Exogeneous C-S lyase enzyme, a potential tool for thiol enhancement in wine or beer?

Varietal thiols are considered for years as key aroma compounds in many wines. Their main origin is the cleavage during alcoholic fermentation of S-conjugate precursors present in grapes and musts, even if the levels of precursors already identified struggle to completely explain the levels of thiols found in wine.
In this bioconversion process, yeast is the key since the cleavage of thiol precursors has been demonstrated to be due to the internal C-S lyase activity of the yeast strains. Whatever the intrinsic capacity of the yeast and the regulation mechanisms identified for the transportation of thiol precursor into the cell, the conversion yield remains very low, estimated in most cases at 1%. In this context, the use of exogenous C-S lyases could be an alternative option to reveal a larger part of the thiol aroma.
Our study focused on the characterization of a recombinant C-S lyase model obtained by from Lactobaccilus delbrueckii subsp. bulgaricus, expressed in E. coli [1] to investigate the possibility of using such enzymes in different matrices such as wine, beer or directly hops, known to be rich in thiol precursors.
A spectrophotometric method was developed for the quantification of the C-S lyase activity, using commercially available S-4-nitrophenyl-L-cysteine (Cys(4NP)). This method was then used to study the specificity of substrate and potential competitor recognition, still using Cys(4NP) but also G-4NP, Cys(4NP)-Gly and γGlu-Cys(4NP) conjugates, which were specifically synthesized in our lab, based on our previous results [2].
The C-S lyase we used was able to cleave efficiently Cys(4NP), but not glutathione and dipeptide 4NP-S-conjugates. As expected, pH emerged as a key parameter: no reaction at wine pH (2.8-3.5), low activity at beer pH (4.5-5.6) and > 80% of activity at pH above 6. Assays with N-Ac-Cys(4NP) confirmed that a free amine group on the substrate was compulsory for recognition by the enzyme and subsequent cleavage of the substrate. Free cysteine has also been demonstrated to compete with Cys(4NP) resulting in a dramatic decrease in conversion efficiency.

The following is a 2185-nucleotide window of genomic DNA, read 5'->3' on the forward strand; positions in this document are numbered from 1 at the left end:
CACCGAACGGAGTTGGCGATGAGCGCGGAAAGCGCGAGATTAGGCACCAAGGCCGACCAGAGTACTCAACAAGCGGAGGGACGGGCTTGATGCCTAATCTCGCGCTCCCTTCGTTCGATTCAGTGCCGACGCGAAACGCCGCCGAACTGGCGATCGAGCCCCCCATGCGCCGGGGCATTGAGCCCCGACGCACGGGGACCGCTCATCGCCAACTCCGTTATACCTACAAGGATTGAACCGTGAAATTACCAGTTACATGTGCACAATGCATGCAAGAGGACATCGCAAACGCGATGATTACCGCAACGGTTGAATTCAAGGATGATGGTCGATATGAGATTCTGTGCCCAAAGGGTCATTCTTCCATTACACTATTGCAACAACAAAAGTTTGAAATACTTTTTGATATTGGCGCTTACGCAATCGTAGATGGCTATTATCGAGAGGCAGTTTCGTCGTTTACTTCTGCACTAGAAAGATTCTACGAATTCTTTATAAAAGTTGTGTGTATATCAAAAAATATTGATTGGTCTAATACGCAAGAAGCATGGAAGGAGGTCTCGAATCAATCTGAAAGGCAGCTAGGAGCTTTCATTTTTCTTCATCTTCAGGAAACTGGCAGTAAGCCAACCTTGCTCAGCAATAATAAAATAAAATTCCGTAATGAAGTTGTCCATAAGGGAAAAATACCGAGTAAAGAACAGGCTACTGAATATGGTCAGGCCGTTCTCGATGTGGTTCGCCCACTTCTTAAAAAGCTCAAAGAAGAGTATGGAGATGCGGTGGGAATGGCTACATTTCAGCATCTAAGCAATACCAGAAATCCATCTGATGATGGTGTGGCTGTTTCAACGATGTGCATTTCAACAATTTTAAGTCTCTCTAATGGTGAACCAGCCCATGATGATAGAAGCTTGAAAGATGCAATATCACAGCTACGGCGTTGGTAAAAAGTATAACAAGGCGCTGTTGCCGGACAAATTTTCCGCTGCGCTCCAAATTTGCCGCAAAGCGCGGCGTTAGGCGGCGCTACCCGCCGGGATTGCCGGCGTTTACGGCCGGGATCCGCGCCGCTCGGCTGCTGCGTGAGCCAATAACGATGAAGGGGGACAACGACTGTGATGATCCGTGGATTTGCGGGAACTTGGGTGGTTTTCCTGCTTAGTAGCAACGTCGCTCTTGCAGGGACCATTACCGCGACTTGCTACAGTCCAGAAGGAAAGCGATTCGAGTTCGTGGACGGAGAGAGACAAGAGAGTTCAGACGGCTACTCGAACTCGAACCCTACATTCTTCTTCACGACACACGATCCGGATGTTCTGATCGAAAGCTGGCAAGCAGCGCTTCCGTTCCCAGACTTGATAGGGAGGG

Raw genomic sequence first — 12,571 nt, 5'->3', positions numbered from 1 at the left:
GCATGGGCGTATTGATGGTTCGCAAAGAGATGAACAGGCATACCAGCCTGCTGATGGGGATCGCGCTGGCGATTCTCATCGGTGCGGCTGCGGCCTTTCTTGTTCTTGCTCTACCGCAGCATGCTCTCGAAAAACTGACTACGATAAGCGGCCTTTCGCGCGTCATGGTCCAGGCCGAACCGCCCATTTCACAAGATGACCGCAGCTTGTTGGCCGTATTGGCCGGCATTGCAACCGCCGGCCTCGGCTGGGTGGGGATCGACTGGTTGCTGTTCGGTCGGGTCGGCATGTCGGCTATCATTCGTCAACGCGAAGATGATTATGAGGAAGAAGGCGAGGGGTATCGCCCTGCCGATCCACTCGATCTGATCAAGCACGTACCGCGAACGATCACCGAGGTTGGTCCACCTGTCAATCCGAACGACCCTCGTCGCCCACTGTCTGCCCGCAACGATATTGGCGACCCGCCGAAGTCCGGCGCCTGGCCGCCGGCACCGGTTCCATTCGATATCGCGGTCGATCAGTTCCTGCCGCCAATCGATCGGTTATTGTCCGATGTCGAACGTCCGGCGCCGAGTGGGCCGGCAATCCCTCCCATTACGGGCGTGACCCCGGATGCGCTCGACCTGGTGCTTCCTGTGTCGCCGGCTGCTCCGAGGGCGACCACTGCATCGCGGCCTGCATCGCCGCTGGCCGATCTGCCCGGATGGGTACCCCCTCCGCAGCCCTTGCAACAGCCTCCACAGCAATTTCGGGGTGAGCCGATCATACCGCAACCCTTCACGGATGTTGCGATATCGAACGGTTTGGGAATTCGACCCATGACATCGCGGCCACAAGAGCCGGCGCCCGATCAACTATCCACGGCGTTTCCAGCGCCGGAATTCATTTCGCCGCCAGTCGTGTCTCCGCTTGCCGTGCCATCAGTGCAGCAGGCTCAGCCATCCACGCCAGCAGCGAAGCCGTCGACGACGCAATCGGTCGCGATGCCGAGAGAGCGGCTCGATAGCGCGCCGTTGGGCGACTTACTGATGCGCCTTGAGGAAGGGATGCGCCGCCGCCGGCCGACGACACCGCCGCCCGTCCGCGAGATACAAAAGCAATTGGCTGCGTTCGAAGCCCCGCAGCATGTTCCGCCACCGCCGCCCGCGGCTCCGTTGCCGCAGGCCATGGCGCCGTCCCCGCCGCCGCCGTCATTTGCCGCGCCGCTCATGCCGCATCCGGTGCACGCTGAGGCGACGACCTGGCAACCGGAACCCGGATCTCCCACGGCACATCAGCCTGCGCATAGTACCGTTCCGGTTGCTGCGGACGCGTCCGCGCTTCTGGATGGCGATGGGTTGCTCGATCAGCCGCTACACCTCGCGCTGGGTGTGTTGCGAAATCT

These first results documented the possibility of using such enzyme in the different matrices, highlighting the constraints for the subsequent identification of C-S lyase more suitable to wine or beer productions

Authors: Clerat Luigi1, Vives Eric1, Cavelier Florine2, Remond Emmanuelle2 and Schneider Rémi3

1PhyMedExp – Physiologie & médecine expérimentale du Cœur et des Muscles [U 1046]
2Institut des biomolécules Max Mousseron (IBMM) – UMR-5247 – CNRS
3Oenobrands Montpellier FR

*corresponding author: luigi.clerat@inserm.fr


[1] Allegrini, A.; Astegno, A.; La Verde, V.; Dominici, P. Characterization of C-S lyase from Lactobacillus delbrueckii subsp. bulgaricus ATCC BAA-365 and its potential role in food flavor applications. J. Biochem. 2017, 61, 349−360.
[2] Bonnaffoux, H., Roland, A., Rémond, E., Delpech, S., Schneider, R., & Cavelier, F. (2017). First identification and quantification of S-3-(hexan-1-ol)-γ-glutamyl-cysteine in grape must as a potential thiol precursor, using UPLC-MS/MS analysis and stable isotope dilution assay. Food Chemistry, 237, 877–886.

Keywords: C-S lyase, varietal thiol precursors, wine aroma, S-conjugates

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